Teton County seniors rejoice amid boost in property tax relief

This comes as homeowners across the Cowboy State are feeling an increased tax burden.
Becky Ann Murphy (left) and Diane Hazen (right) sit in the dining room at the Senior Center of Jackson Hole, after listening to Teton County officials explain the state's new property tax relief laws. (Hanna Merzbach/KHOL)

Some Teton County seniors say their concerns are finally being heard in Cheyenne when it comes to property taxes. 

This comes as more homeowners are feeling the financial crunch across the state. 

“We tend to be thought of as whiners [in Teton County],” said Becky Ann Murphy, whose family has lived in the region since the homesteader times. “But now, Lincoln County has been affected and Cody has been affected and Sheridan has been affected.”

Wearing a purple puffy jacket, Murphy sat in the front row at a recent discussion with county officials about new relief programs. 

About 70 residents filled the dining room at Jackson’s senior center on March 28, with another 30 tuning in online — many of them long-time homeowners.

Becky Ann Murphy and her friend, Diane Hazen, listen to the property tax discussion on March 8, as others raise their hands with questions. (Hanna Merzbach/KHOL)


Murphy said she and others have watched their property taxes skyrocket in recent years, as property values exploded in the Tetons.

“It went up 50% and then 50%, and we were paying $75,000,” she said. “And we had built our house 25 years ago. And it was, we thought, expensive then.”

But Murphy said she’s optimistic that, in the wake of this year’s legislative session, relief is coming. 

New laws

Murphy said she’s particularly excited about one of the new laws, House Bill 3. It will go into effect in 2025 and exempt 50% of the home’s value from being taxed for longtime owners over age 65. 

Teton County Assessor Melissa Shinkle described that law to the crowd as “a targeted, thoroughly discussed plan to assist the people who have been living in Wyoming the longest and paying their taxes the longest.”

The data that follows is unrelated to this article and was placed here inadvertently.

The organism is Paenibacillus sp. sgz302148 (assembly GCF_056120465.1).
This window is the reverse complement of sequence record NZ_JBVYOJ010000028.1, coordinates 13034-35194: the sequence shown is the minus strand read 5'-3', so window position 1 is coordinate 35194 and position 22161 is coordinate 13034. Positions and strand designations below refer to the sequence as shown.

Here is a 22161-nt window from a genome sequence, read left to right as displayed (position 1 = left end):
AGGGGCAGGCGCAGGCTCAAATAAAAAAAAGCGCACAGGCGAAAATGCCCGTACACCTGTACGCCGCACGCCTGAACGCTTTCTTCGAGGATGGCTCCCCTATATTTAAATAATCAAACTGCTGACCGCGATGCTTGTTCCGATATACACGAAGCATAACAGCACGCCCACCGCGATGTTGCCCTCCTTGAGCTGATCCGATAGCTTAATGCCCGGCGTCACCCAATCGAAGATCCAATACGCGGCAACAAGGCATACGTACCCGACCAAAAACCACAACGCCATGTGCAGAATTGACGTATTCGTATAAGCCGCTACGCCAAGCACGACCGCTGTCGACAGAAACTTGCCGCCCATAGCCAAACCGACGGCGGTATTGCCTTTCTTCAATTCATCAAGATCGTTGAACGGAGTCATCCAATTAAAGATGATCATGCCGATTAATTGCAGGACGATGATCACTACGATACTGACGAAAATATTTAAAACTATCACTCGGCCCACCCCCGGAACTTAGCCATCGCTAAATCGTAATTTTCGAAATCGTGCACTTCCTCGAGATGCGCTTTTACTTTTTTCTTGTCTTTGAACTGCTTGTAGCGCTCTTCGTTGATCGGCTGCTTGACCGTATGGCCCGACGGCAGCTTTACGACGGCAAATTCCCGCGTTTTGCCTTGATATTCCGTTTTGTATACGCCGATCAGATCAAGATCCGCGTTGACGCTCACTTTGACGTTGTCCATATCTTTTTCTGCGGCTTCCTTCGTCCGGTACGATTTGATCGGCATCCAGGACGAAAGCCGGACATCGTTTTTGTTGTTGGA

Reading from a long list of notes, Shinkle said that homeowners can double up with relief programs. Another new law, which goes into effect this year, caps annual tax increases at 4%. 

Lawmakers also expanded the property tax relief program to include people making up to 145% of the county’s median household income. In Teton County, that’s about $179,000, according to Shinkle, and refunds would be a couple thousand dollars.

The state will be rolling out its refund program on April 15, while the county will roll its own program out later this year. 

Teton County Assessor Melissa Shinkle explains how to apply and who qualifies for the new property tax relief measures. (Hanna Merzbach/KHOL)

But not all the proposed property tax legislation made it through this year. 

Governor Mark Gordon recently vetoed what Shinkle described as the “big cherry on top of the sparkler in the confetti” — Senate File 54, which would have given an extra 25% exemption for the next two years. 

Lawmakers considered going back to Cheyenne to hold a special session, and some said they specifically wanted to override the governor’s veto to pass that bill, but they ultimately decided against it. 

Still, Shinkle said she’s “relieved” legislators finally passed some of the laws.

“I’ve had a lot of meetings with many of you in this room, and the discussion has often been until the rest of the state has a problem, they’re not going to do anything for our county,” she said. “And finally, you know, it kind of reached a fever pitch across the state.”

‘They are paying attention’

Diane Hazen sat next to Murphy on a yellow couch in the senior center dining room after the discussion. 

“I’m at a point now where my Social Security income does not cover my property taxes,” Hazen said. 

She said she’s lived on South Park Loop for 40 years and is neighbors with Murphy’s mom, who’s 94 and also in need of relief. 

“So I don’t know how somebody who’s living on Social Security can survive, Hazen said. “And I’ve known a number of people who’ve moved from the county as a result of their property tax valuation or expense.”

But, like Murphy, she’s looking forward to help for long-time homeowners, like her. 

I am grateful that they are paying attention,” Murphy added, “that they are making a difference and representing Teton County, well, finally.”

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About Hanna Merzbach

Hanna is KHOL's senior reporter and managing editor. A lot of her work focuses on housing and local politics, but also women's health — and whatever else she finds interesting. You can hear her reporting around the country and region on NPR, Wyoming Public Radio and community radio stations around the west. She hails from Bend, Oregon, where she reported for outlets such as the Atlantic, High Country News and Oregon Public Broadcasting. In her free time, you can find Hanna scaling rock walls or adventuring in the mountains.

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